Sikkim Day One: Arriving at Gangtok & MG Marg

I think when I went to Sikkim for the first time, I was about 5 or 6 years old. I remember staying in a hotel on the main road, and it was rather cold. Back then, the tourist infrastructure in Sikkim wasn’t that developed so places like Ravangla had not even come up. We did a short trip to Gangtok, and that was it.

But there was a lot I had heard about Sikkim since. People talked about how wonderful it was, and with just a few days in hand, I got myself a ticket to Bagdogra to really see what all the fuss is about.


The flight takes you to Bagdogra (or the train drops you at NJP), and from there, you take a shared or private vehicle to enter Sikkim. Okay, before anything else, here’s two little things you need to know. One, take a Sikkim-registered taxi when you arrive at NJP or Bagdogra. If the vehicle you take has a Bengal registration, it will drop you at Deorali because they are not permitted to go any further. From there, you will need a spend a good couple of hundreds to get to your hotel. But with a Sikkim vehicle, you can go all the way to your hotel. Two, have an ID card present, because the army officials posted at the border will ask your for one. This applies to every member in your group.


So anyway, I got off at Bagdogra and found a Sikkim cab at the airport itself. The journey was to take about five hours with a small lunch break. We stopped at a tiny restaurant for a pork thali and a Dansberg beer (the beer brand owned by actor Danny Denzongpa), and on the way to the Sikkim checkpost, passed by the gorgeous Teesta river.


It was still early when I arrived in Gangtok, so I checked in and went out to see MG Road. It was nothing like I remembered it. Now a pedestrians-only zone, MG Road is a bustling town centre now with rows of shops spread across two levels. It is also the country’s first spit and litter free zone. I walked the entire length of the street and it was lined with shops selling everything from Chinese geisha dolls to lucky cats and other feng shui items as well as woollens for quite cheap.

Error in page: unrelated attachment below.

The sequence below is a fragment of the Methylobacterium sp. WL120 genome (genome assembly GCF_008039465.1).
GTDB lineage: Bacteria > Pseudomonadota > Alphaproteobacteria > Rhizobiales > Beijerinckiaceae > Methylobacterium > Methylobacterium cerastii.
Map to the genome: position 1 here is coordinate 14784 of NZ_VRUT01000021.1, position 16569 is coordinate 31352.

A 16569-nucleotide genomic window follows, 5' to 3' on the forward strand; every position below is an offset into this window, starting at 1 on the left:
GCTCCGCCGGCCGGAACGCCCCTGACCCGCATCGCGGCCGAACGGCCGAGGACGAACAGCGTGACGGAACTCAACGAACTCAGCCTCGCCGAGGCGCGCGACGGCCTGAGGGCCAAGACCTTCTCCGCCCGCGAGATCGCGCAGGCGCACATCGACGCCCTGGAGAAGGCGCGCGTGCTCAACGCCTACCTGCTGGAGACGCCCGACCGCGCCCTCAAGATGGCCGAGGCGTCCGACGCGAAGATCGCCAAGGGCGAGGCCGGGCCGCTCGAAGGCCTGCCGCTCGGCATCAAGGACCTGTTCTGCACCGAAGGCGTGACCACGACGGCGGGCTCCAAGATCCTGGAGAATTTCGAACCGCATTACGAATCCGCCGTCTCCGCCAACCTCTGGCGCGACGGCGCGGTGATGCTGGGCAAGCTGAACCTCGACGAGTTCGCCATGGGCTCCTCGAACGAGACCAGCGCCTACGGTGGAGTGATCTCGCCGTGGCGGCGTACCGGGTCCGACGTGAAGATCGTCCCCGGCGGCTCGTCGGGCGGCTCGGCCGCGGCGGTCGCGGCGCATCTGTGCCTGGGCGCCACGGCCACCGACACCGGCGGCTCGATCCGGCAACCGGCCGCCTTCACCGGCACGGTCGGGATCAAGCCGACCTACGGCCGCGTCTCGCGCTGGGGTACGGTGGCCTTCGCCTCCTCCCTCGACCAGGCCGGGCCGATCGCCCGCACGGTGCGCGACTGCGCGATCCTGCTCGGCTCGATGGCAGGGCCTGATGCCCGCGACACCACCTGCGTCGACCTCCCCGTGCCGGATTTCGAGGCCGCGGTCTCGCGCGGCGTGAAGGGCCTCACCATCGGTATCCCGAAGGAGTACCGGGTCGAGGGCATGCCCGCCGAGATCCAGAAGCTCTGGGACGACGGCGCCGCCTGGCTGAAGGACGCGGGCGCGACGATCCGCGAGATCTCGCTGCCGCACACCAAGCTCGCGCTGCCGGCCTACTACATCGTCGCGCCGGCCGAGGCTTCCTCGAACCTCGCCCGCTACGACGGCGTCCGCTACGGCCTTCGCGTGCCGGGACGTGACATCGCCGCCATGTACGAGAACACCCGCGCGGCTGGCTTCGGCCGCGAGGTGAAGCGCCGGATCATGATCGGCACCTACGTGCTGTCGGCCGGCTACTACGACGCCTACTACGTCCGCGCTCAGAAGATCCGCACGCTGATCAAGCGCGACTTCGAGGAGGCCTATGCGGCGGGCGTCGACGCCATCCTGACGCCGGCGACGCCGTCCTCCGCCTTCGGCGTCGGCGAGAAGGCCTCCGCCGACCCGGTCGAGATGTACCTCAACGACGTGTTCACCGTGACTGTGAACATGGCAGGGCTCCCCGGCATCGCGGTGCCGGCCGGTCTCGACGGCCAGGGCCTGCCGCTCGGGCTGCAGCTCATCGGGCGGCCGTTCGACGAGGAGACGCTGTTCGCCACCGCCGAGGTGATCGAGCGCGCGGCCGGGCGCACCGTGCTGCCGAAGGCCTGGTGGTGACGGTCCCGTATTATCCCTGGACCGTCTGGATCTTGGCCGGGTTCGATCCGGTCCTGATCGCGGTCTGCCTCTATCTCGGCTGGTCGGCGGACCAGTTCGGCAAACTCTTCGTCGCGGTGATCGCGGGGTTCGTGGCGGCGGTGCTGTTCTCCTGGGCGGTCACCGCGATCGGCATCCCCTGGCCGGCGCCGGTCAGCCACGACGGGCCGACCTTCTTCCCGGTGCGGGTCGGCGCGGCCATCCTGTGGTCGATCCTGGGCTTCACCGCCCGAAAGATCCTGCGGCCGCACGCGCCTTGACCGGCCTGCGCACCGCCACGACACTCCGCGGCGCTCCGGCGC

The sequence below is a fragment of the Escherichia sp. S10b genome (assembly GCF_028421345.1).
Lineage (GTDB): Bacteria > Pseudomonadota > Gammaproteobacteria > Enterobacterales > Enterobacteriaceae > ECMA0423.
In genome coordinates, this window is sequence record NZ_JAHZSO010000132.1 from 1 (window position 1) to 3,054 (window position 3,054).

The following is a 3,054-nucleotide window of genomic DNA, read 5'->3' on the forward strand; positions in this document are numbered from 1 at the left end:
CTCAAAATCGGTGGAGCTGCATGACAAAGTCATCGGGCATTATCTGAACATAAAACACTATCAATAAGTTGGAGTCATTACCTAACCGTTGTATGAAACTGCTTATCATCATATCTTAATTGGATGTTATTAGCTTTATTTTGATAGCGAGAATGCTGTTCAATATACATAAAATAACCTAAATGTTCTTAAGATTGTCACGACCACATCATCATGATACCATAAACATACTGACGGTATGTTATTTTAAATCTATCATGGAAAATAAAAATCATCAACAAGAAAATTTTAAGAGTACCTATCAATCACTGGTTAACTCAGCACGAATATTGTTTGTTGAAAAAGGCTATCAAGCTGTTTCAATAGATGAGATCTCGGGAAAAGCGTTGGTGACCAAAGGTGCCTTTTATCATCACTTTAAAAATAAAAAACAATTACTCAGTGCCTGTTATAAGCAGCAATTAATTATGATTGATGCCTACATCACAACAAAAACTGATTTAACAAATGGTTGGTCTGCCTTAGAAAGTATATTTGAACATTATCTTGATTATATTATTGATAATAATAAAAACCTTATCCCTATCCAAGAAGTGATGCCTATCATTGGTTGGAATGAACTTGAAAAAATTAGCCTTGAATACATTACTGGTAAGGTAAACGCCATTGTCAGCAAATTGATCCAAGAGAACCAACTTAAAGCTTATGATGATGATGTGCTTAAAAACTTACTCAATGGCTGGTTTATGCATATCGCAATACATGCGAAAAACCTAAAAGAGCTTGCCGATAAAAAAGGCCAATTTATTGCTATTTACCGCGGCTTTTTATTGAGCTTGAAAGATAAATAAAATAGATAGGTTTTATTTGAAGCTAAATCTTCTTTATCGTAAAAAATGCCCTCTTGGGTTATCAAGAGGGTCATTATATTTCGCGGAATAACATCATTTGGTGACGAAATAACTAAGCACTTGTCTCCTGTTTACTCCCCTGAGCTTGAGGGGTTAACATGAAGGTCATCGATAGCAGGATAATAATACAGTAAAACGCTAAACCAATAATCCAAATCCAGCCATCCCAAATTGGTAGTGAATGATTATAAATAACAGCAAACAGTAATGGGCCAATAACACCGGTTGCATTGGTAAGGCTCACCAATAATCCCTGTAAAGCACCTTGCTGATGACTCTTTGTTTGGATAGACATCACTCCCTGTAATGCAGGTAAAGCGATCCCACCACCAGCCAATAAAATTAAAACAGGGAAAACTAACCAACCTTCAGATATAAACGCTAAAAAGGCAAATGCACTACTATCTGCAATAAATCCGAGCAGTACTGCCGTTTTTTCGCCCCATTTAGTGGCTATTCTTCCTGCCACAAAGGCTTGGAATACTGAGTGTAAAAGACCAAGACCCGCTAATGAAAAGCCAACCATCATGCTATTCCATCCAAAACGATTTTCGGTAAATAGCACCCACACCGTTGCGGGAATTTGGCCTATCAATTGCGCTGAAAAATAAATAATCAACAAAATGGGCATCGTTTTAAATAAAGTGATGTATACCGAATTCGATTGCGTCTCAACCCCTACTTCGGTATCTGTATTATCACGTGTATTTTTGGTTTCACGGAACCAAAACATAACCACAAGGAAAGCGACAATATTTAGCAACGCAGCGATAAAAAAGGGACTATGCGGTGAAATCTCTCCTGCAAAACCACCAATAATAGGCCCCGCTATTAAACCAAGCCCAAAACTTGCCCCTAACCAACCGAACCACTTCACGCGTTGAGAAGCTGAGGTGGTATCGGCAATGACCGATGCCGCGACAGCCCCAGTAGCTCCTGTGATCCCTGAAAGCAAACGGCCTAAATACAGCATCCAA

The general mood at MG Marg was quite relaxed. There were as many locals as there were tourists and it was nearly impossible to find one empty bench along the sidewalk. I did some shopping too, because I wouldn’t be in Gangtok the next evening so this was my last chance to buy souvenirs. Also bought some tittora – a dried and cured dry fruit snack.


I had been advised to try the food at Bakers’ Cafe, and so I went. And I got a window-side table too, thankfully, overlooking MG Road. The coffee and croissants were quite nice, and the pastries were filling enough for me to skip dinner later.

Spent way too long people watching at Bakers Cafe, and got back to the hotel via a network of stairs cut into the hills. That’s how locals travel because taking the sloping roads on foot is a lot more effort. Oh, and nearly all of Gangtok is a no-smoking zone, with hefty fines for those caught smoking. I did see a number of people sneaking a smoke though, near a hospital no less!


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